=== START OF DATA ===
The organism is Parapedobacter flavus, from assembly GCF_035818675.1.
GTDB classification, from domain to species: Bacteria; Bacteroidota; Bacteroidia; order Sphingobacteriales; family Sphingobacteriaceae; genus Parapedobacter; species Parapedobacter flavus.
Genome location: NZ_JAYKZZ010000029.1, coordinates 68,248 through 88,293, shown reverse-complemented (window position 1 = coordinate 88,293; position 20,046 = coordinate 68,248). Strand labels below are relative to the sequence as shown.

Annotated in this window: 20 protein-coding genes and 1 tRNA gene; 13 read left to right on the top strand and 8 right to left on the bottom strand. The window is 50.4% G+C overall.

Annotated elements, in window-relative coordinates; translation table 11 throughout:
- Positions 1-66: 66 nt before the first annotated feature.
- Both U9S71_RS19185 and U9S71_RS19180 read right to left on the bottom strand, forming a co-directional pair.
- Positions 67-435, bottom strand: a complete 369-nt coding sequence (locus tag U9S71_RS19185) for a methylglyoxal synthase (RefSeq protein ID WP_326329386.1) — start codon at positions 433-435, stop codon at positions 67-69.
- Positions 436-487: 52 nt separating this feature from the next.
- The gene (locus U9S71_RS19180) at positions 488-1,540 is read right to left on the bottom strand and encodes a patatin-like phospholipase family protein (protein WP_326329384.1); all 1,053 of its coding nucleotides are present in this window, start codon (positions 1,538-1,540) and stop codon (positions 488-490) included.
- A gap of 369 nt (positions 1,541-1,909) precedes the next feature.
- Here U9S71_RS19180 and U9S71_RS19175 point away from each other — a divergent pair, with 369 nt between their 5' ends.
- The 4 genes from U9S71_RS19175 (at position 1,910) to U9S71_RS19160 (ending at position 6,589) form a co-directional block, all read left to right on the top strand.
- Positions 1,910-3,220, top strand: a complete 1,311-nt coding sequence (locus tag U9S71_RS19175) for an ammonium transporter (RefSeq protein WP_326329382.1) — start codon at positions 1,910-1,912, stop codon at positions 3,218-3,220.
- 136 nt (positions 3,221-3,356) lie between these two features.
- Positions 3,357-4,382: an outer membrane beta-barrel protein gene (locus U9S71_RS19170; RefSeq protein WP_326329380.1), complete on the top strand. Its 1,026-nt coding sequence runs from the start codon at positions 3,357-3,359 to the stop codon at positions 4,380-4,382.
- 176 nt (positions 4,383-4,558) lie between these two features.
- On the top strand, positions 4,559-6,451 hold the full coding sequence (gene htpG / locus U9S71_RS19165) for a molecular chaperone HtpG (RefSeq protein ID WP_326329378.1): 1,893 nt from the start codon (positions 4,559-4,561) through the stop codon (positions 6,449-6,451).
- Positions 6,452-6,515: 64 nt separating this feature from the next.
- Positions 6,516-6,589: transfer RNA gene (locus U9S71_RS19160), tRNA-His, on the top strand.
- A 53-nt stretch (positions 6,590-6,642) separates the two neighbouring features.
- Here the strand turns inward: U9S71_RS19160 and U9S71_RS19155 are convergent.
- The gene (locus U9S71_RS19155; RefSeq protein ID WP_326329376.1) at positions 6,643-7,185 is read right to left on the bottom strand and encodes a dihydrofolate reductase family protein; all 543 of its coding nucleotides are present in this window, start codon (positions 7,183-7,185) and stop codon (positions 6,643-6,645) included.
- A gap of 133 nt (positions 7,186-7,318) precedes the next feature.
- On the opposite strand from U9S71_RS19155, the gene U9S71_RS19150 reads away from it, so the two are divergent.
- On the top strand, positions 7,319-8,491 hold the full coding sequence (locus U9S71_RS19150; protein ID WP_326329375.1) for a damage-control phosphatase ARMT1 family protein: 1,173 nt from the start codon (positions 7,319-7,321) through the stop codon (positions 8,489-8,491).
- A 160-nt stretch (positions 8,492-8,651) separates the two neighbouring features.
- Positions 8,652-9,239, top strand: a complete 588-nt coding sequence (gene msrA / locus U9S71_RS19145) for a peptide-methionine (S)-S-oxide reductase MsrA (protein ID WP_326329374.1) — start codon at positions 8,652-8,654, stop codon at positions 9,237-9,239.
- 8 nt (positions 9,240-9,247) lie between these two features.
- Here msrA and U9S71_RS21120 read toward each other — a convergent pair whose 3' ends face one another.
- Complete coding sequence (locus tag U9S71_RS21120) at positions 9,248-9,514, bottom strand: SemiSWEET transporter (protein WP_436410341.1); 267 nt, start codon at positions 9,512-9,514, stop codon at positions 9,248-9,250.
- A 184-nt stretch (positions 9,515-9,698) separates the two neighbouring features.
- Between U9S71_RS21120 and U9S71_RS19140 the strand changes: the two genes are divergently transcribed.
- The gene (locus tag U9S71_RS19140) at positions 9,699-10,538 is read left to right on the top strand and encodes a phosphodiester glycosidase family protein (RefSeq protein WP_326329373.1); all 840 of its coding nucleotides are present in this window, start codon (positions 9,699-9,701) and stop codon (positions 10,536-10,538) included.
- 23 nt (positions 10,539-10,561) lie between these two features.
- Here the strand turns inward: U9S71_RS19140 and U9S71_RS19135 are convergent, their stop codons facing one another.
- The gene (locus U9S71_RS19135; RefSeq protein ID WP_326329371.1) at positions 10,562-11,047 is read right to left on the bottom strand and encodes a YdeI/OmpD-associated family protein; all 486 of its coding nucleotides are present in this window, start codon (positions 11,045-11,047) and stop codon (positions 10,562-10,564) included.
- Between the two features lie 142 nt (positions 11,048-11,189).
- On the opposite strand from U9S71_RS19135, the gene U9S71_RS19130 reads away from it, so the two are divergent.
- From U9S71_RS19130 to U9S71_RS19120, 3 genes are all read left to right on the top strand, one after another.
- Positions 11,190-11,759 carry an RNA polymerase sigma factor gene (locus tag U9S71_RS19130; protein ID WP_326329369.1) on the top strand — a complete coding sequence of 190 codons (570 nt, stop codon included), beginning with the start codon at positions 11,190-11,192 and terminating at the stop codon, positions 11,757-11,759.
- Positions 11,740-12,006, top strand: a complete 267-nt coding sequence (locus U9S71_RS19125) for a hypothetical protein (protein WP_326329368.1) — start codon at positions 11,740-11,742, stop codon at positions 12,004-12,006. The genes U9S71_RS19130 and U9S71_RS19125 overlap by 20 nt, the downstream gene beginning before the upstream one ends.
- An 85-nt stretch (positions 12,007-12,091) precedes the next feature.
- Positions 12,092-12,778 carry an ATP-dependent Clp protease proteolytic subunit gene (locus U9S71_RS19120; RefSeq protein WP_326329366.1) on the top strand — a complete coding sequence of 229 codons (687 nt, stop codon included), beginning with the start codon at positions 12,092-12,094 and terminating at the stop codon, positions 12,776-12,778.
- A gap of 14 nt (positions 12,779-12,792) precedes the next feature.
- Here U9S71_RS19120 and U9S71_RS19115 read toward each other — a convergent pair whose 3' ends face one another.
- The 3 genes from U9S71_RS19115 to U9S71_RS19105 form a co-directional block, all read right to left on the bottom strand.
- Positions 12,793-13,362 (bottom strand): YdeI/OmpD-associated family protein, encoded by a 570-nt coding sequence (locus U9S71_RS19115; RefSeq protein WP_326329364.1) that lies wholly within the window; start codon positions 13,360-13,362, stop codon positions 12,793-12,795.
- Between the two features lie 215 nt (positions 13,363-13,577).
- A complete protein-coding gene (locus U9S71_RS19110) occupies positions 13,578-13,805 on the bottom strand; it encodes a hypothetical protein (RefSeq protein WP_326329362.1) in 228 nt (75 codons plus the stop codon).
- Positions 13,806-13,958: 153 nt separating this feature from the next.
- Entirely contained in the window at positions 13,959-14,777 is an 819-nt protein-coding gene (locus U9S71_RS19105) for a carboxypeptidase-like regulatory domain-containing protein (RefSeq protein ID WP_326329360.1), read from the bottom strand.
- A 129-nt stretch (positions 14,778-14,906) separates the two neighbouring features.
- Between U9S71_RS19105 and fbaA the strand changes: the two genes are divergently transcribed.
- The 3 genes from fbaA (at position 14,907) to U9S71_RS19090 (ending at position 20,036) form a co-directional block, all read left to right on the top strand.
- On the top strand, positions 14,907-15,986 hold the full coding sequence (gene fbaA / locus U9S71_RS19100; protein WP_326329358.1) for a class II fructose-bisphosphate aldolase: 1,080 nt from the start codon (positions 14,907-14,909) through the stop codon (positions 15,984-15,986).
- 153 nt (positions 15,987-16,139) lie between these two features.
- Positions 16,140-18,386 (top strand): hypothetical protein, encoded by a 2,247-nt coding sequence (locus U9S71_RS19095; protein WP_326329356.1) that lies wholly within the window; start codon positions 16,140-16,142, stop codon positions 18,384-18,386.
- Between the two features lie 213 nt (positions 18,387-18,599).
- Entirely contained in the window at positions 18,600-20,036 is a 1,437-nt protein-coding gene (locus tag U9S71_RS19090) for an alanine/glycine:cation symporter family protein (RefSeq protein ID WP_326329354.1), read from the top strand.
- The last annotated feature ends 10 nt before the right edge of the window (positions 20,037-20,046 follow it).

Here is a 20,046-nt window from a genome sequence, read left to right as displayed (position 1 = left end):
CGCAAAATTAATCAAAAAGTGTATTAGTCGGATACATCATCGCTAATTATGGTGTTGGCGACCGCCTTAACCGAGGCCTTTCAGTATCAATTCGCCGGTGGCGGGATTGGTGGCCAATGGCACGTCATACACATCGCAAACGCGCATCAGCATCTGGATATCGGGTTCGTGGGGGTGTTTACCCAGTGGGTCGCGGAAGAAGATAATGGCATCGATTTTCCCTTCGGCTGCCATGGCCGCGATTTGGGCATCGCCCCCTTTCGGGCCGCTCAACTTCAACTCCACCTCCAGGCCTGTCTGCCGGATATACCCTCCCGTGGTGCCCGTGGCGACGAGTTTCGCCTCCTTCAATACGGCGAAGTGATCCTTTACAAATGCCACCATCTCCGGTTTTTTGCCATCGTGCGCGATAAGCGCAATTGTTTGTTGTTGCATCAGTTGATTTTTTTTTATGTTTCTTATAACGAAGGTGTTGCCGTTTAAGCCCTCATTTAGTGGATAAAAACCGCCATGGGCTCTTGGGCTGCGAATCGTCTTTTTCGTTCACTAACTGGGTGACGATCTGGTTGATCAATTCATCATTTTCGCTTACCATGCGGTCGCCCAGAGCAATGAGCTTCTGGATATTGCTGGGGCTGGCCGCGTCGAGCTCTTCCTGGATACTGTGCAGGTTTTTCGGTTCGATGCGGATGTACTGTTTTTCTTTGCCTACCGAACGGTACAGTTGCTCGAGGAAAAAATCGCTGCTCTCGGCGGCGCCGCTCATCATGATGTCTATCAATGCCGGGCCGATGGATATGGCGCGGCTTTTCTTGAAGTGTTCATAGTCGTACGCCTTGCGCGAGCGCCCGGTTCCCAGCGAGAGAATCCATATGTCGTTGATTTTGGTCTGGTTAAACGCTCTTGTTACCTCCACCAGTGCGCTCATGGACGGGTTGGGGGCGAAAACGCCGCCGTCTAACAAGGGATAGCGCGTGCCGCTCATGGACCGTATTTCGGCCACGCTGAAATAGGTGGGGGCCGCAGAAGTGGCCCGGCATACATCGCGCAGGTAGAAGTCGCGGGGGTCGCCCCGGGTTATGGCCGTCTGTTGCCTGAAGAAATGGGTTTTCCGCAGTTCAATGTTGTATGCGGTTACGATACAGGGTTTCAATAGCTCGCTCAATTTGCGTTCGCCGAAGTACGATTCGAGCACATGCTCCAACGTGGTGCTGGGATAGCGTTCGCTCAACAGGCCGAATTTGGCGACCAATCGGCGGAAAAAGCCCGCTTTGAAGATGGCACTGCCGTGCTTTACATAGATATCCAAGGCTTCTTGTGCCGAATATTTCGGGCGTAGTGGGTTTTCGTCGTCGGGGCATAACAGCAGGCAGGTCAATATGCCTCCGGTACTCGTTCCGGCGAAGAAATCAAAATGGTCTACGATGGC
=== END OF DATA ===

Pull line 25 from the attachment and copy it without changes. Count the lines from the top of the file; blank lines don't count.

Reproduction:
- On the opposite strand from U9S71_RS19155, the gene U9S71_RS19150 reads away from it, so the two are divergent.